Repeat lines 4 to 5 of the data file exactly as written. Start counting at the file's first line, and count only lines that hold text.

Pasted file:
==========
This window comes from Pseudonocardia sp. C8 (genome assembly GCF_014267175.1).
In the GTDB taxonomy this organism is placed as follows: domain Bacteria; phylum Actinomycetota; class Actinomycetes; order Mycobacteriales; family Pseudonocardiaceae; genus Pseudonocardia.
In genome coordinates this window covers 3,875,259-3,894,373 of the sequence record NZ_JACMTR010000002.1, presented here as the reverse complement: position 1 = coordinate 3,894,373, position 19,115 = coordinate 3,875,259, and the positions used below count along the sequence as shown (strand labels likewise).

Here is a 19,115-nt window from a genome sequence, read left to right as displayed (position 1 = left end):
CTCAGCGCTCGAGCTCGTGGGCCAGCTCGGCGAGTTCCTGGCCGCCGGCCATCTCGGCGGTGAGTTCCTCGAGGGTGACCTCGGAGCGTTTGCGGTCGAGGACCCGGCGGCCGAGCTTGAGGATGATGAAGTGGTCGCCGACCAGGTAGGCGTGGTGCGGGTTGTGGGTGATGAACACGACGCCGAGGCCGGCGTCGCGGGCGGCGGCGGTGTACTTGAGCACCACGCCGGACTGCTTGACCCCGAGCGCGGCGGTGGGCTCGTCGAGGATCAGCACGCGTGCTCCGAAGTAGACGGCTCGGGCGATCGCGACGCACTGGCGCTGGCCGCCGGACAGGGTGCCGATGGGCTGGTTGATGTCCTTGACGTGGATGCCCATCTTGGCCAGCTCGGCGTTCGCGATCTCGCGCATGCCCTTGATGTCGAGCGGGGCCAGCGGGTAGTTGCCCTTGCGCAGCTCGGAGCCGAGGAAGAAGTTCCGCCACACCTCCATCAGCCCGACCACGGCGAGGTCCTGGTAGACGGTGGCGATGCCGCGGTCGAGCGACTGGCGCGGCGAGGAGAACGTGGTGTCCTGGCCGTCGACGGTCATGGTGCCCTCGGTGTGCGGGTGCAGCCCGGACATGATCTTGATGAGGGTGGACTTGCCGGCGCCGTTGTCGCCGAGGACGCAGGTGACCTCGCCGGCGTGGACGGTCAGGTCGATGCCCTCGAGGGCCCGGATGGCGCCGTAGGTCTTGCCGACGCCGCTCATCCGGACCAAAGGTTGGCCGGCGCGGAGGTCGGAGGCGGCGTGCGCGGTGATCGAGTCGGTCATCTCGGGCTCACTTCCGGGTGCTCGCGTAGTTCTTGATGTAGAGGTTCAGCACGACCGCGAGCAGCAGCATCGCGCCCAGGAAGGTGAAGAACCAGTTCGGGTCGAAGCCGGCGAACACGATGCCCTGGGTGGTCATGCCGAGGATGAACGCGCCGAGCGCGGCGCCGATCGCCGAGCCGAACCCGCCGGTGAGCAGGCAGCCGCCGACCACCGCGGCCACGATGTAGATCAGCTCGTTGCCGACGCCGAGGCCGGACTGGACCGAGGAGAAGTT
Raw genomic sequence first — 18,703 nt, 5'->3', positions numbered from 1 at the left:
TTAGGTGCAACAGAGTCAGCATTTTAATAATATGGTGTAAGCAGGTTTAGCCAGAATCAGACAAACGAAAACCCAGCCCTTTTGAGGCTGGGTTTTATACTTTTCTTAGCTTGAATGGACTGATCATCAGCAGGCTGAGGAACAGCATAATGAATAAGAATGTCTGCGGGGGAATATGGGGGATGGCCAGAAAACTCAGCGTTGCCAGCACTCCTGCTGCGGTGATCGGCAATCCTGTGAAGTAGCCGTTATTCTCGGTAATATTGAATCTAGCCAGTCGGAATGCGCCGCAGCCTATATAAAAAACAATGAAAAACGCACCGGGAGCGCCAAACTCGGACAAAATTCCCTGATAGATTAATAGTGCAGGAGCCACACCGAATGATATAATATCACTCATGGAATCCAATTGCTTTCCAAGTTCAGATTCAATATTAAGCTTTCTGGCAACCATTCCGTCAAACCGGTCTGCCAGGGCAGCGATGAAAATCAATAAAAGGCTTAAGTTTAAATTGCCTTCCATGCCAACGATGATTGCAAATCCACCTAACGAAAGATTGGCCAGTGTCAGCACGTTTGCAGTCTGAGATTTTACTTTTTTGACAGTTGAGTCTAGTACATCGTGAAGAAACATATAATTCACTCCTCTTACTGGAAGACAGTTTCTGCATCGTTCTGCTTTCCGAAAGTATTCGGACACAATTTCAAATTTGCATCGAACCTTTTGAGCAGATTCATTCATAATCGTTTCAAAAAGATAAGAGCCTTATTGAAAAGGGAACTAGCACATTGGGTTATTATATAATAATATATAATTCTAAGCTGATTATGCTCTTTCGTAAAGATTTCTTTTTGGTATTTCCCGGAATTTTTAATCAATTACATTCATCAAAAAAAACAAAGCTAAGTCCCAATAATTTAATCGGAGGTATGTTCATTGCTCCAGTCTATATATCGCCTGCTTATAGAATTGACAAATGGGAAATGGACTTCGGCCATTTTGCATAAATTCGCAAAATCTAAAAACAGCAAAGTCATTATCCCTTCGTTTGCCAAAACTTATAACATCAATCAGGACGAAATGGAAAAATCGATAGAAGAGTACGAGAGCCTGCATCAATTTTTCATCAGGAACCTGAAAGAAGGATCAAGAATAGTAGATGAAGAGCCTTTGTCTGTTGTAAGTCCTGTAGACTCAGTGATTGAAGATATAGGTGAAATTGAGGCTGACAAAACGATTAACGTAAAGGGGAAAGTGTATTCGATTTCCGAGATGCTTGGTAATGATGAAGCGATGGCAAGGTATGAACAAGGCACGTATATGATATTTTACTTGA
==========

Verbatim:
Here is a 19,115-nt window from a genome sequence, read left to right as displayed (position 1 = left end):
CTCAGCGCTCGAGCTCGTGGGCCAGCTCGGCGAGTTCCTGGCCGCCGGCCATCTCGGCGGTGAGTTCCTCGAGGGTGACCTCGGAGCGTTTGCGGTCGAGGACCCGGCGGCCGAGCTTGAGGATGATGAAGTGGTCGCCGACCAGGTAGGCGTGGTGCGGGTTGTGGGTGATGAACACGACGCCGAGGCCGGCGTCGCGGGCGGCGGCGGTGTACTTGAGCACCACGCCGGACTGCTTGACCCCGAGCGCGGCGGTGGGCTCGTCGAGGATCAGCACGCGTGCTCCGAAGTAGACGGCTCGGGCGATCGCGACGCACTGGCGCTGGCCGCCGGACAGGGTGCCGATGGGCTGGTTGATGTCCTTGACGTGGATGCCCATCTTGGCCAGCTCGGCGTTCGCGATCTCGCGCATGCCCTTGATGTCGAGCGGGGCCAGCGGGTAGTTGCCCTTGCGCAGCTCGGAGCCGAGGAAGAAGTTCCGCCACACCTCCATCAGCCCGACCACGGCGAGGTCCTGGTAGACGGTGGCGATGCCGCGGTCGAGCGACTGGCGCGGCGAGGAGAACGTGGTGTCCTGGCCGTCGACGGTCATGGTGCCCTCGGTGTGCGGGTGCAGCCCGGACATGATCTTGATGAGGGTGGACTTGCCGGCGCCGTTGTCGCCGAGGACGCAGGTGACCTCGCCGGCGTGGACGGTCAGGTCGATGCCCTCGAGGGCCCGGATGGCGCCGTAGGTCTTGCCGACGCCGCTCATCCGGACCAAAGGTTGGCCGGCGCGGAGGTCGGAGGCGGCGTGCGCGGTGATCGAGTCGGTCATCTCGGGCTCACTTCCGGGTGCTCGCGTAGTTCTTGATGTAGAGGTTCAGCACGACCGCGAGCAGCAGCATCGCGCCCAGGAAGGTGAAGAACCAGTTCGGGTCGAAGCCGGCGAACACGATGCCCTGGGTGGTCATGCCGAGGATGAACGCGCCGAGCGCGGCGCCGATCGCCGAGCCGAACCCGCCGGTGAGCAGGCAGCCGCCGACCACCGCGGCCACGATGTAGATCAGCTCGTTGCCGACGCCGAGGCCGGACTGGACCGAGGAGAAGTT